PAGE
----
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Quantifying and Measuring Morphological Complexity
Max Bane
69-76 (complete paper or proceedings contents)


It is a standard assumption in linguistics that all human languages are equally (and enormously) complex; when looked at as a whole, no language can be called "simpler" than another. Certainly, languages can differ in the distribution of their complexity, so that one might employ a richer inflectional system, or entertain a more complicated gamut of syllable shapes than another, but it is generally supposed that these differences must "even out" as one considers entire linguistic systems. A number of researchers have recently begun to approach this equal complexity hypothesis as an empirical claim to be tested under particular definitions of complexity. Perhaps the most famous recent example is McWhorter's (2001) controversial claim that "creole grammars are the world's simplest grammars," but see also Juola (1998), Shosted (2006), Nichols (2007), and Pellegrino (2007). This paper argues for an information theoretic approach to defining linguistic complexity and offers preliminary results for a novel method of using the mathematical notion of Kolmogorov complexity together with an automatic lemmatizer to construct a numerical metric of morphological complexity.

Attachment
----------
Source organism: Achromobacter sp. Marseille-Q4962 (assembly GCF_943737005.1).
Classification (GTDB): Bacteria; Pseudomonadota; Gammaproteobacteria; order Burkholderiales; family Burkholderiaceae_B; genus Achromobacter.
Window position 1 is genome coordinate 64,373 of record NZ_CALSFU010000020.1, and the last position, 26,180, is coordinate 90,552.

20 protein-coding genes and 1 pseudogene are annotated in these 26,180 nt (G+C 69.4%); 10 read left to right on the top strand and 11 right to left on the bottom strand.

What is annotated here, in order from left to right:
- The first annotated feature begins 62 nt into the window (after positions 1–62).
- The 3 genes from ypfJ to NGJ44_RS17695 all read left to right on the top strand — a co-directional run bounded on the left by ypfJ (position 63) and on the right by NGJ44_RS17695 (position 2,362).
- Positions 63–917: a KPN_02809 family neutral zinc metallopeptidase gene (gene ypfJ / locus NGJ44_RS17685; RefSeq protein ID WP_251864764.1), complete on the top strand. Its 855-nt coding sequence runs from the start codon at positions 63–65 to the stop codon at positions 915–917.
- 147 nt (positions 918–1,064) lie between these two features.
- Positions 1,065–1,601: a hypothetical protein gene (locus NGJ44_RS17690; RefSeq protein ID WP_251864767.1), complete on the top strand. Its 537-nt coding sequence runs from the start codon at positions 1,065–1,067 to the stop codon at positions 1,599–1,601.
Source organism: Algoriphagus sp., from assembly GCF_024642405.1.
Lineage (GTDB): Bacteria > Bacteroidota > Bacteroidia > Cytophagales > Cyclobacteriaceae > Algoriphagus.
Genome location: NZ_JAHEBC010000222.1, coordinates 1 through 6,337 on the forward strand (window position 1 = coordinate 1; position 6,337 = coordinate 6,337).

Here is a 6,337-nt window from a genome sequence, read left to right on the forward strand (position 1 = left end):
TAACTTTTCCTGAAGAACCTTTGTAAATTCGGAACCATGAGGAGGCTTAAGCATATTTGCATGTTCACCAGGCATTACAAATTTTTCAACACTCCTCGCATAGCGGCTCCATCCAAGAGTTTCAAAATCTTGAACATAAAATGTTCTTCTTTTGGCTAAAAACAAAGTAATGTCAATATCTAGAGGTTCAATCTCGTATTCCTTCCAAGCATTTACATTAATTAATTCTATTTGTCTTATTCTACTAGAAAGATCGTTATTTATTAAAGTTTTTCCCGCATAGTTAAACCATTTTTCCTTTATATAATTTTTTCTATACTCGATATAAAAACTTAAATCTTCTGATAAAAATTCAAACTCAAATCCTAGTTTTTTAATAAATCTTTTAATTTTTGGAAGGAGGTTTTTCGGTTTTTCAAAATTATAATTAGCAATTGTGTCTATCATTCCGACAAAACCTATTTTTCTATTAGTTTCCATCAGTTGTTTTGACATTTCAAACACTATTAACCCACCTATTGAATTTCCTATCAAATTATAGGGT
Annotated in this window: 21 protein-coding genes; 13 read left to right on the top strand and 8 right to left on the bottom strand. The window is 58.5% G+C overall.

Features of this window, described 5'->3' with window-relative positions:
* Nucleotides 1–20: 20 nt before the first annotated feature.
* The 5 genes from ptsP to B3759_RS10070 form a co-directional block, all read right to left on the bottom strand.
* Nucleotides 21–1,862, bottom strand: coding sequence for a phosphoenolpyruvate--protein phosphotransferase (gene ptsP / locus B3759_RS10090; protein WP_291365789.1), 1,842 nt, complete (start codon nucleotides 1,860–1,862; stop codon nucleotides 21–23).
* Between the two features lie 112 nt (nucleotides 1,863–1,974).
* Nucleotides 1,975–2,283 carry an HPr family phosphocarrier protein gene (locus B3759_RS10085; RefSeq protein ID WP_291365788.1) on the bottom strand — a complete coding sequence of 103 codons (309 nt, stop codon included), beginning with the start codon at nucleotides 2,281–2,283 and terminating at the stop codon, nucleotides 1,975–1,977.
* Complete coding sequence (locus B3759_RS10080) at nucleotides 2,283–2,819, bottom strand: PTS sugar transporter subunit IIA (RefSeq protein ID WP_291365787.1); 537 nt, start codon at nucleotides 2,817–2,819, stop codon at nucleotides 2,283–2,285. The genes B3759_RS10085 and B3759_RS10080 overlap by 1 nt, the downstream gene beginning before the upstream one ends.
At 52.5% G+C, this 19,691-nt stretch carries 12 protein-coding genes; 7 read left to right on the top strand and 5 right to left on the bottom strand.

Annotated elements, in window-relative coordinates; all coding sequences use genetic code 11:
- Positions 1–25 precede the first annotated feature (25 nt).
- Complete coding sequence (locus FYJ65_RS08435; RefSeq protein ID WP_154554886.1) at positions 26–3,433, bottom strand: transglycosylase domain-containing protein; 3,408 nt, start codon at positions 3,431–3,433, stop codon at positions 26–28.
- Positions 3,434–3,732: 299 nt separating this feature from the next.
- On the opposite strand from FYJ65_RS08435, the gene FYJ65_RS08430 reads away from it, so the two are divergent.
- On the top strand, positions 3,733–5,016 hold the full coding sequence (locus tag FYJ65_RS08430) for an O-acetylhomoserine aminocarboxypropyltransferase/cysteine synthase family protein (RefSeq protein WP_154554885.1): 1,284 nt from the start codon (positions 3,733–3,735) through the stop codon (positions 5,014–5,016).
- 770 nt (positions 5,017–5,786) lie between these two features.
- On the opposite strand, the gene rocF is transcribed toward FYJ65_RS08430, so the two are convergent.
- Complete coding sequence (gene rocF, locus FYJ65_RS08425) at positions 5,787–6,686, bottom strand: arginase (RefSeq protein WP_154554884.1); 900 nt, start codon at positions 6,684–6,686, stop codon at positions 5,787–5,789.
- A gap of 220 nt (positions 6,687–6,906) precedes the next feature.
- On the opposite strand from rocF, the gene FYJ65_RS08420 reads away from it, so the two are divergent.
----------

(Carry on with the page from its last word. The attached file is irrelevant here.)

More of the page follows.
Published in

Proceedings of the 26th West Coast Conference on Formal Linguistics
edited by Charles B. Chang and Hannah J. Haynie
Table of contents
Printed edition: $375.00